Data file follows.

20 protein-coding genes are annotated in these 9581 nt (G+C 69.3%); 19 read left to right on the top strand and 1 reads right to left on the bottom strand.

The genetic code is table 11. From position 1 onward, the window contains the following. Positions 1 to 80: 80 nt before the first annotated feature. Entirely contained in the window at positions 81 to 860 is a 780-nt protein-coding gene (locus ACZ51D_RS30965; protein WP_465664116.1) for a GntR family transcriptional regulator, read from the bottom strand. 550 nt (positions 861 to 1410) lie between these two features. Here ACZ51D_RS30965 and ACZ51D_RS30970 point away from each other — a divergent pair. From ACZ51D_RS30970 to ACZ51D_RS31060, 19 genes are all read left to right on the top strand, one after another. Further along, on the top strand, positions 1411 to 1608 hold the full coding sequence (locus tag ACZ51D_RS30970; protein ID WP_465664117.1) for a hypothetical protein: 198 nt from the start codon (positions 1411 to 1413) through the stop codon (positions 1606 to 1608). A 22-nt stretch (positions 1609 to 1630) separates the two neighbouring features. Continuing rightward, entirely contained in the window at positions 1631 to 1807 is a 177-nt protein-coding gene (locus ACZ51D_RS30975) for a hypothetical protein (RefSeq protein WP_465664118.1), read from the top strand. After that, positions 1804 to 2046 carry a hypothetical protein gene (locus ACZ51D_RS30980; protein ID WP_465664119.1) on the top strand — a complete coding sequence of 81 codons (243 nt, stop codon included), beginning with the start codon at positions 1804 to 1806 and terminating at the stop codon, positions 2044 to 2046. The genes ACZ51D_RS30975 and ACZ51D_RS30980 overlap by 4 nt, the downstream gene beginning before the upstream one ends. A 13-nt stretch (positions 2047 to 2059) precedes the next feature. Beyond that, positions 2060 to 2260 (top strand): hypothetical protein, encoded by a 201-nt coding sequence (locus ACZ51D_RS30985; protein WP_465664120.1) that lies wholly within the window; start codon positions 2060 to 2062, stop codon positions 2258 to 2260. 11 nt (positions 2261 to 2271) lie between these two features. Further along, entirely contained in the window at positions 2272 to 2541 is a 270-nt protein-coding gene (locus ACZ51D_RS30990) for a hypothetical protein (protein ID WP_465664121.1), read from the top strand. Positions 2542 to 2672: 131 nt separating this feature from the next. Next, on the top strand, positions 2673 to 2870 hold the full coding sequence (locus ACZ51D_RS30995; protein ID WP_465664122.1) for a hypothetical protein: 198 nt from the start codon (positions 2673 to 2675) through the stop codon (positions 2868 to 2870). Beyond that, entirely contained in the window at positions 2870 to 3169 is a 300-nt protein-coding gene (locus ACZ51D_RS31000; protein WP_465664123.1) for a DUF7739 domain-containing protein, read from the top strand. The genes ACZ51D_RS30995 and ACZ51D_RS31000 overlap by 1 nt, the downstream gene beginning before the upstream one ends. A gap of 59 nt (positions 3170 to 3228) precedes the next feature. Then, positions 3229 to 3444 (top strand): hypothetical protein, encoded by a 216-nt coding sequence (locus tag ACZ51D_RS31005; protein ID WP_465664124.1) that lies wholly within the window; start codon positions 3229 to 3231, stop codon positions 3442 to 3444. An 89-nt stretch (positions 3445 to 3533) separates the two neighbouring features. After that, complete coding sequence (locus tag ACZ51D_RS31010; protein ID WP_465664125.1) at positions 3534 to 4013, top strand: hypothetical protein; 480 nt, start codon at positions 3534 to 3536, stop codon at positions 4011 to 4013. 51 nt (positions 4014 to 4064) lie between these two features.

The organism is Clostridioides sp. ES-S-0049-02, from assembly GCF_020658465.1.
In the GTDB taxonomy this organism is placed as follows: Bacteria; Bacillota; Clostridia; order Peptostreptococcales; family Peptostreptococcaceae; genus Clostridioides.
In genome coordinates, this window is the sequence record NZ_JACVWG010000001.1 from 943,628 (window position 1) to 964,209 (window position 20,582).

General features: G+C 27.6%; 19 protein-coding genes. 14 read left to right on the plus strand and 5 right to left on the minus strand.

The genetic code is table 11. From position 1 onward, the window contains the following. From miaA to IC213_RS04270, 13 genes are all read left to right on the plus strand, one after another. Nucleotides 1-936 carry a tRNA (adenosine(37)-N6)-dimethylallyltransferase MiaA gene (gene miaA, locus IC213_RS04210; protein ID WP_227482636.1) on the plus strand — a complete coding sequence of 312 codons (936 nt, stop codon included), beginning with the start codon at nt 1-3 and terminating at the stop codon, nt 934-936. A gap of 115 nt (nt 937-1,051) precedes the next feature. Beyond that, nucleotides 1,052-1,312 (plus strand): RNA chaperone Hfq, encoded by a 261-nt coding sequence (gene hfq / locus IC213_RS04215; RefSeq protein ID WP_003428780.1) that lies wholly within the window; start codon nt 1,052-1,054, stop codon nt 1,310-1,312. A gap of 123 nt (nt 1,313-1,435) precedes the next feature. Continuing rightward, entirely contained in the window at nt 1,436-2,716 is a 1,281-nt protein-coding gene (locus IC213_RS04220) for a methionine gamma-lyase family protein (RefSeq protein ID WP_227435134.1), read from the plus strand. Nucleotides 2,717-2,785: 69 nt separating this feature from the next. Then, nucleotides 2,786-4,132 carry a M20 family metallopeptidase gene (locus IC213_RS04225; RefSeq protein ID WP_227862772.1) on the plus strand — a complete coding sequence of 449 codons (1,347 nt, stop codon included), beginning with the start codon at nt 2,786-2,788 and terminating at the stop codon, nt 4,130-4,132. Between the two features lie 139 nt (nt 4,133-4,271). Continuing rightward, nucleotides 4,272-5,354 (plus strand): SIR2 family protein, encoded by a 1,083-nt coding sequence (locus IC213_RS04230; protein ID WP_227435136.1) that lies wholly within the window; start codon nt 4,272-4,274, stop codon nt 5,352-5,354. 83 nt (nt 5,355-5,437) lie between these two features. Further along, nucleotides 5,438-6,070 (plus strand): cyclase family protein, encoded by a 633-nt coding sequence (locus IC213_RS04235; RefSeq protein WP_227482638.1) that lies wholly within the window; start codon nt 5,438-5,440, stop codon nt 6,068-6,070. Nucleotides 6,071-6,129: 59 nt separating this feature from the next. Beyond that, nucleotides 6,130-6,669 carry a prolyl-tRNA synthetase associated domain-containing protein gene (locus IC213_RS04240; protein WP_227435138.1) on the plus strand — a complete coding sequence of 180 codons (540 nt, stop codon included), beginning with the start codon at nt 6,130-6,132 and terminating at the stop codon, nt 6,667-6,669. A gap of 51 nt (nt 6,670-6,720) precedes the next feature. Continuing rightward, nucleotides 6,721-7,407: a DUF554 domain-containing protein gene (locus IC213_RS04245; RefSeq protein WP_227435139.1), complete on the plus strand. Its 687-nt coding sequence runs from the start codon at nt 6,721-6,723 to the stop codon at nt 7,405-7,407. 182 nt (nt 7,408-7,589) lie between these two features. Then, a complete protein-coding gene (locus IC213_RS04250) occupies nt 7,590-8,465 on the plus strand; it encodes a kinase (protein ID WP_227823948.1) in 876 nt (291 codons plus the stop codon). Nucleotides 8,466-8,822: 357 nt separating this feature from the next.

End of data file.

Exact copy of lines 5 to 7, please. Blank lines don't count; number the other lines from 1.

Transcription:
In genome coordinates, this window is the sequence record NZ_JACVWG010000001.1 from 943,628 (window position 1) to 964,209 (window position 20,582).

General features: G+C 27.6%; 19 protein-coding genes. 14 read left to right on the plus strand and 5 right to left on the minus strand.

The genetic code is table 11. From position 1 onward, the window contains the following. From miaA to IC213_RS04270, 13 genes are all read left to right on the plus strand, one after another. Nucleotides 1-936 carry a tRNA (adenosine(37)-N6)-dimethylallyltransferase MiaA gene (gene miaA, locus IC213_RS04210; protein ID WP_227482636.1) on the plus strand — a complete coding sequence of 312 codons (936 nt, stop codon included), beginning with the start codon at nt 1-3 and terminating at the stop codon, nt 934-936. A gap of 115 nt (nt 937-1,051) precedes the next feature. Beyond that, nucleotides 1,052-1,312 (plus strand): RNA chaperone Hfq, encoded by a 261-nt coding sequence (gene hfq / locus IC213_RS04215; RefSeq protein ID WP_003428780.1) that lies wholly within the window; start codon nt 1,052-1,054, stop codon nt 1,310-1,312. A gap of 123 nt (nt 1,313-1,435) precedes the next feature. Continuing rightward, entirely contained in the window at nt 1,436-2,716 is a 1,281-nt protein-coding gene (locus IC213_RS04220) for a methionine gamma-lyase family protein (RefSeq protein ID WP_227435134.1), read from the plus strand. Nucleotides 2,717-2,785: 69 nt separating this feature from the next. Then, nucleotides 2,786-4,132 carry a M20 family metallopeptidase gene (locus IC213_RS04225; RefSeq protein ID WP_227862772.1) on the plus strand — a complete coding sequence of 449 codons (1,347 nt, stop codon included), beginning with the start codon at nt 2,786-2,788 and terminating at the stop codon, nt 4,130-4,132. Between the two features lie 139 nt (nt 4,133-4,271). Continuing rightward, nucleotides 4,272-5,354 (plus strand): SIR2 family protein, encoded by a 1,083-nt coding sequence (locus IC213_RS04230; protein ID WP_227435136.1) that lies wholly within the window; start codon nt 4,272-4,274, stop codon nt 5,352-5,354. 83 nt (nt 5,355-5,437) lie between these two features. Further along, nucleotides 5,438-6,070 (plus strand): cyclase family protein, encoded by a 633-nt coding sequence (locus IC213_RS04235; RefSeq protein WP_227482638.1) that lies wholly within the window; start codon nt 5,438-5,440, stop codon nt 6,068-6,070. Nucleotides 6,071-6,129: 59 nt separating this feature from the next. Beyond that, nucleotides 6,130-6,669 carry a prolyl-tRNA synthetase associated domain-containing protein gene (locus IC213_RS04240; protein WP_227435138.1) on the plus strand — a complete coding sequence of 180 codons (540 nt, stop codon included), beginning with the start codon at nt 6,130-6,132 and terminating at the stop codon, nt 6,667-6,669. A gap of 51 nt (nt 6,670-6,720) precedes the next feature. Continuing rightward, nucleotides 6,721-7,407: a DUF554 domain-containing protein gene (locus IC213_RS04245; RefSeq protein WP_227435139.1), complete on the plus strand. Its 687-nt coding sequence runs from the start codon at nt 6,721-6,723 to the stop codon at nt 7,405-7,407. 182 nt (nt 7,408-7,589) lie between these two features. Then, a complete protein-coding gene (locus IC213_RS04250) occupies nt 7,590-8,465 on the plus strand; it encodes a kinase (protein ID WP_227823948.1) in 876 nt (291 codons plus the stop codon). Nucleotides 8,466-8,822: 357 nt separating this feature from the next.